Tag Archives: politics

Thank you, Mr Simelane

1 Nov

*I wrote most of this post on Friday, but didn’t have a chance to finish it. My apologies for any timeline errors*

I heard the most intriguing and sensible thing on Friday morning while listening to the news report on 5fm.

Sadly, the excerpt below is from the only online source that I could find that made mention of South Africa’s Director of Public Prosecutions Menzi Simelane’s speech on Thursday night.

National Director of Public Prosecutions, Menzi Simelane says crime in South Africa is a mindset problem that cannot merely be blamed on poverty or other socio-economic or political factors. Mr. Simelane contributed to a symposium hosted by the Helen Suzman Foundation in Johannesburg last night.

He says South Africa was so successful in preventing crime during the World Cup, because everyone in the country had the same goal, that of making the soccer showpiece a success. There was unity of purpose, he says, anyone deemed incompetent at the moment was positive during the hosting of the World Cup because they had the right attitude.  (Credit: SABCNews.com)

The actual soundclip that was played in the bulletin is more comprehensive, but this is the gist of it.

I know that there was some controversy about Mr. Simelane’s appointment as the Director of the NPA, but one can’t argue that he makes a very valid point here.  So many people think back wistfully at the amazing atmosphere that reigned in South Africa while the World Cup was being hosted here.  Many wondered why that atmosphere had to change back to how it was before the World Cup.

I fully agree that our attitude during the World Cup was different because of our unity of purpose, but also because we were so very proud of what our country had achieved.  I think it is this pride in who we are and what we are capable of that is lacking in the aftermath.

I say this because we already have a purpose as a nation.  We want to eradicate poverty.  We want everyone to be equal and to have equal opportunities.  We want to prosper.   One merely has to look at the letters written on DearGovernment.co.za to see that the general sentiment is the same.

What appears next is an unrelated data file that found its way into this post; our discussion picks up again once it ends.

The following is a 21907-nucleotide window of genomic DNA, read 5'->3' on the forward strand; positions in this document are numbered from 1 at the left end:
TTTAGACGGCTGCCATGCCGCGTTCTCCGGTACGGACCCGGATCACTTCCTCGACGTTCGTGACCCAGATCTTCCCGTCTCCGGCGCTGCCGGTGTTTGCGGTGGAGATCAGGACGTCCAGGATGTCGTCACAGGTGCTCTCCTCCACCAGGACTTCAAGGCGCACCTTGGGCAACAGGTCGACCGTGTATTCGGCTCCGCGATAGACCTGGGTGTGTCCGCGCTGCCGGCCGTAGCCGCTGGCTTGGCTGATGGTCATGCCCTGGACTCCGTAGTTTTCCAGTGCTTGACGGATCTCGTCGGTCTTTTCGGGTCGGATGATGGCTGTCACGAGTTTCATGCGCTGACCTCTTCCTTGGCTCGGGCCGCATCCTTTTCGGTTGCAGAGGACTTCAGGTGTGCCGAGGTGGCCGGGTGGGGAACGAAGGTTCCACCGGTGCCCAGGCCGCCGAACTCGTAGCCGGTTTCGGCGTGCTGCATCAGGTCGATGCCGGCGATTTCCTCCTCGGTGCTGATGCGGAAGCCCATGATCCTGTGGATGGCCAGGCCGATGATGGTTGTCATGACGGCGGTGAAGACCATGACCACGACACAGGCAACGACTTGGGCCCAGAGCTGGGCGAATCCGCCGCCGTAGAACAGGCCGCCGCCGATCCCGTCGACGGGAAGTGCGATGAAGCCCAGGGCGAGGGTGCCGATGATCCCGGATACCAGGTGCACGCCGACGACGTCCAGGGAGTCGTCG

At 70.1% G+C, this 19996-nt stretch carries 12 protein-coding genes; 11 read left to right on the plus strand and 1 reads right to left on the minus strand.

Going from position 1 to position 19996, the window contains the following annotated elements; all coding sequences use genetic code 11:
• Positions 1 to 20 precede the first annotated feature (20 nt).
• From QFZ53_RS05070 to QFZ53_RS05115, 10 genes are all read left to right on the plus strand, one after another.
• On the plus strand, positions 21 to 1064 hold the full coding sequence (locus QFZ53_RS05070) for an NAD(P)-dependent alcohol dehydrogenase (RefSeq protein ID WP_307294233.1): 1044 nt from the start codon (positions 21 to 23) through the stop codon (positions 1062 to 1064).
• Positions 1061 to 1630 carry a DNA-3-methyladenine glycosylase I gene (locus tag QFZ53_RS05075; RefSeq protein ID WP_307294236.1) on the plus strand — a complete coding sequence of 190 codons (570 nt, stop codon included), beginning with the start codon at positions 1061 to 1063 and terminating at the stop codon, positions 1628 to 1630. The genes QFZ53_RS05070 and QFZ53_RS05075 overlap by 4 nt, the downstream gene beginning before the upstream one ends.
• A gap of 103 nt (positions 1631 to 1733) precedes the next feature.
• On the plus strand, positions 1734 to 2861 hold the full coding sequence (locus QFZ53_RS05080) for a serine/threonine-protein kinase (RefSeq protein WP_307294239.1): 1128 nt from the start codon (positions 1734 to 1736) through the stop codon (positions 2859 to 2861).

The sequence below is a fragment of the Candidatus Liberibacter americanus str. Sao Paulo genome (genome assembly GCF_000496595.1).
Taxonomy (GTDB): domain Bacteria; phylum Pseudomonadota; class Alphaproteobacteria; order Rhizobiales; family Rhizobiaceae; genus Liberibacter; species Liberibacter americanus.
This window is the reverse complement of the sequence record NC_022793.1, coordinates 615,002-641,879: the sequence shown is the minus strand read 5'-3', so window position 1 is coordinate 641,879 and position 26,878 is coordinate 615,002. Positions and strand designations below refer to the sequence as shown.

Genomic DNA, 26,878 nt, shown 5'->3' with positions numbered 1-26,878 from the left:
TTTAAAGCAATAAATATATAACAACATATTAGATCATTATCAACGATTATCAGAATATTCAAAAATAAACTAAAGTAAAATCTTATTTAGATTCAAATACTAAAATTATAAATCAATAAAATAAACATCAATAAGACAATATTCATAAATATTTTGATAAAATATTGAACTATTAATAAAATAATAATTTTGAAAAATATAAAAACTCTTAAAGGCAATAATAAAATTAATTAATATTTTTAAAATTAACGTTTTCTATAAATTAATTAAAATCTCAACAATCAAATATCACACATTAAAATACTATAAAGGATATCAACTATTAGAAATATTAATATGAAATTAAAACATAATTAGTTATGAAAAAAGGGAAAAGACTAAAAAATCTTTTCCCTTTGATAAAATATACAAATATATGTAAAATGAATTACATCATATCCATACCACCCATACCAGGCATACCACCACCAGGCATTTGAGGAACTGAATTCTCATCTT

What lacks is pride in what we’ve already achieved.  During the World Cup, we had the opportunity to show the world what we could do, and we delivered.  We unveiled incredible new stadia, enjoyed driving on new roads, laughed and celebrated together and shared a sense of dignity in knowing that the world was watching and it approved.

But, after the world left and the cameras were turned away, the majority of our people returned to their dilapidated homes.  They returned to a life where having running water is a luxury.  How does one retain one’s dignity if you have to wash yourself in dirty water that was carried for miles?  How do you take pride in your home if your home is a few pieces of corrugated iron?

I believe that South Africa as a country suffers form low self esteem.  We’ve just never been good enough.  There is always a doom-monger telling us that this country is going to the birds.  Sadly it is most often our own countrymen that tell us that we’ll never survive.  Those same countrymen then emphasize their point of view by leaving the country and looking for greener pastures, instead of staying and helping make our country the one we dream of.

For myself, I know that I try harder and give more if I know that what I’m doing is making a difference, but I need validation.  I need to know that I’m doing a good job.  I need to know that my boss or my family has faith in me and that they appreciate me.  I realise that I will mess up and that messing up carries consequences, but I know that if I correct my mistakes I will be acknowledged and praised.  I also know that if I don’t get the validation I need, I become depressed, unproductive and unpleasant.  I don’t work as hard or give as much because I don’t see the point.

In light of this, I can see why our service delivery is in such a shambles.  I’d also take my time and do as little as possible if I hear nothing but complaints all day.  During the World Cup all the newspapers around the world kept reporting on how wonderfully friendly and helpful South Africans are; how we’d gone above and beyond what anyone expected and how we’d made a shining success of the biggest sports tournament in the world.  The result was that everyone became even more unified and worked even harder.